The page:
Tessa: The coaching staff at Montreal is very much a team and they work together so well. And they all have something different to bring to the table.
That sounds great.
Tessa: Yes! We're so excited. It makes sense for us to have a bit of a fresh energy right now and it just feels right being there.
Scott: And we've been super impressed with Gabi and Guillaume, on the ice especially. They step up and perform under difficult situations; this year was not easy for them, lots of injuries and some battles. And they really stepped up and skated fantastic and got their second World title. But off the ice as well, we've been so impressed. We went there before Worlds, just to do some show programs and get organized, and they were so nice to us, they are just first class people. We're excited to share the ice with them every day.
You've been friends with Patrice and Marie-France for a long time. Will your relationship change now, will you need to create a certain student-teacher distance maybe?
Tessa: It is something that we talked to them about. We have been friends for such a long time, but they've also played a mentor role for us over the years, so that doesn't feel foreign. But, of course, our relationship will change I think. And we're also adults, we take ownership of our own training, we're responsible and accountable for what we're doing on the ice. Every day we have this internal drive to push ourselves, so I think our history with Marie-France and Patrice can only add value to the dynamic of the team. We have such respect for them as coaches and we look to them for guidance and their expertise so we have no doubt that we'll be able to create a perfect balance.
Scott: This is interesting. The more we work with them, the more respect we gain and the fonder of them we are. I didn't expect that so much.
I think this is what happens in any great relationship between people, with partners, friends, mentors...
Tessa: Yes, absolutely. And they have a really great approach to the sport, perspective, we have so much to learn, which is nice, to be students again.
What do the lifts mean for you? Are they just a challenging element to perform? Or part of the whole choreographic concept? Do you create your lifts first and then build choreography around them?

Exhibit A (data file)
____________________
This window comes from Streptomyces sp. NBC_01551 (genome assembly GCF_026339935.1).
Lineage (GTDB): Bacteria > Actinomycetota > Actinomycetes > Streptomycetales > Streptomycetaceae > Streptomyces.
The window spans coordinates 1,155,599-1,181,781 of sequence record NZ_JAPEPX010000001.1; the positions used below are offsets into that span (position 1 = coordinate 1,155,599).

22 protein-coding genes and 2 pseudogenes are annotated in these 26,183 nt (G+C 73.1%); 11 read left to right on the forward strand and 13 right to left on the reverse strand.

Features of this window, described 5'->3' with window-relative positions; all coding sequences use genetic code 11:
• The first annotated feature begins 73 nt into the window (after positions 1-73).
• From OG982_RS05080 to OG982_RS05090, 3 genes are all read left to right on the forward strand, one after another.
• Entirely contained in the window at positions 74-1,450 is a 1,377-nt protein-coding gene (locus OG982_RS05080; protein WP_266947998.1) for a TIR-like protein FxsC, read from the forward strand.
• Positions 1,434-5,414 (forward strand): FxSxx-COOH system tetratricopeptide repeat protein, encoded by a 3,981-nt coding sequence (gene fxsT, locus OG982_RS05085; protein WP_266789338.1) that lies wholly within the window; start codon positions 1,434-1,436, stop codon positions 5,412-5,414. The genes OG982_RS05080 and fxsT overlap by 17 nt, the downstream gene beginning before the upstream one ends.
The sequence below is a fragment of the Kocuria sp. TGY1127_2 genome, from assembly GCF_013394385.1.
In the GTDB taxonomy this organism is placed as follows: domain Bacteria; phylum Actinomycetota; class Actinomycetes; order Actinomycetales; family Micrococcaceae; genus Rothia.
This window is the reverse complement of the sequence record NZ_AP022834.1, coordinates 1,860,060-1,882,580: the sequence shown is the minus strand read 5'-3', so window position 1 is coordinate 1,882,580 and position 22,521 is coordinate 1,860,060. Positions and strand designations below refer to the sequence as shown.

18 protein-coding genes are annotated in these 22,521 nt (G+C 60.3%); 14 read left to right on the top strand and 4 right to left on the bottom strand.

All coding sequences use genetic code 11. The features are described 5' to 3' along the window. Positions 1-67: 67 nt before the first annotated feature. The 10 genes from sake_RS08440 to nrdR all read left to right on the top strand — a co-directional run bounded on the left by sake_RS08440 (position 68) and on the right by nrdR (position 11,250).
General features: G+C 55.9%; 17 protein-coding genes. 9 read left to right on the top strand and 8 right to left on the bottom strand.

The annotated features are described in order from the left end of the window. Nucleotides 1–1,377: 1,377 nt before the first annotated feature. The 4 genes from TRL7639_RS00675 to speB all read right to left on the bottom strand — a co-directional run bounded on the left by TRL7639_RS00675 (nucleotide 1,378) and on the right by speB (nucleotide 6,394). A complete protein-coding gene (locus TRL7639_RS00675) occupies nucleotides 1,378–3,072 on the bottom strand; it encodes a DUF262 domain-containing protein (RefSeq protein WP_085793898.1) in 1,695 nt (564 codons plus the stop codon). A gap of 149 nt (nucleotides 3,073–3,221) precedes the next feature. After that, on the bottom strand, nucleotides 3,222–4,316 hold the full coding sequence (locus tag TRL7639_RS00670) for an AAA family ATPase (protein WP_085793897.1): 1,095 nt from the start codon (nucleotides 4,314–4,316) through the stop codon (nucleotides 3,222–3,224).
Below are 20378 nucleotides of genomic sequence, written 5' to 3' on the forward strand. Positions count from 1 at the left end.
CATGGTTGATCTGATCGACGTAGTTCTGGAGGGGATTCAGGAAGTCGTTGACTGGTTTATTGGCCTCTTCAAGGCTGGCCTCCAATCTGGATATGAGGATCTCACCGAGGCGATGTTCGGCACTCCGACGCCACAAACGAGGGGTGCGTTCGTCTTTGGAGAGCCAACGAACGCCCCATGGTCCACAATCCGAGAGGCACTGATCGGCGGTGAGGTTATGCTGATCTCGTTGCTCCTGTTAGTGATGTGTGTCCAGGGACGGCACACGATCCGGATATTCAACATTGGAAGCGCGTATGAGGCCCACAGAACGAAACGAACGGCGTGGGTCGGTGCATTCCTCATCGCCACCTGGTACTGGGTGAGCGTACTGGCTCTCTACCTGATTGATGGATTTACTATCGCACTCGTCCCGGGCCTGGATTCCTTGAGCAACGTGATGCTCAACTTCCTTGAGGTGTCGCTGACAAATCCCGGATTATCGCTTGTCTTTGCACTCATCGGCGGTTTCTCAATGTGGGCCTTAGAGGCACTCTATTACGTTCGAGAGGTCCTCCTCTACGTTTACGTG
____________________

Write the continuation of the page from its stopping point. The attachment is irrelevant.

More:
Tessa: For sure it depends on a theme and on a concept of the story. We try to approach every element the same way and to see that it does contribute to the story. We want to tell the story from beginning to end, and we'd like everything to be seamless in transitions. The thrill, the interesting part is in creating lifts that are level four and are difficult and that also stay in a character.
In one of your recent interviews when you were asked about your favourite free program you named rather old ones - "Valse Triste", "Umbrellas of Cherbourg". Is there any reason for that? You had so many amazing programs after that. Do those programs cause nostalgic feelings? Or your more recent seasons were too tense to enjoy?
Tessa: I don't know, it's always been this way that things that are more recent I'm still so critical of. So I appreciate the things that we've done a decade ago and think: "Oh, we were better then!" Things that we did more recently, even our Olympic programs, while we love them it's still a little too fresh. And we are perfectionists; we look back and think there was so much we could've done better. That's also a part of the motivation we're coming back, because we do feel there is so much room for improvement.
Scott: And there is also a little bit of a magic in your first Worlds, your first senior event, first time medalling at Worlds... So I think those programs are also tied to that. I mean "Valse Triste" was the very first season that we were senior at Worlds, we skated amazingly and it goes along with all those great memories. So I think it has something to do with that as well.
How do you feel about the next season? And I will make it harder for you: describe it in three words.
Tessa: Hm... How do we feel? I think we're so excited. We're so looking forward to the challenge of competing again and preparing new programs. The whole process is really appealing to us at the moment. The structure, the regiment, the training schedule, getting settled in Montreal, and just being athletes again, we're captivated by that notion right now.
Scott: Yes, "excited" is the big one. That was the first one that came into my head. "Nervous" I think is another one. I feel there is so much work to do, two years off is a long time and the reason why we decided to come back is because we knew there will be big challenges, but we don't know what those are going to be yet, so that makes you a little be nervous and anxious.
(to Tessa) What's your third word going to be? Mine is "passion", "passionate". It's a reason why we're coming back, we feel like we can grow our skating in different ways and try to develop a new style than what people were used to see in, I guess, our "former" era of skating.
Tessa: Hopefully. We will try.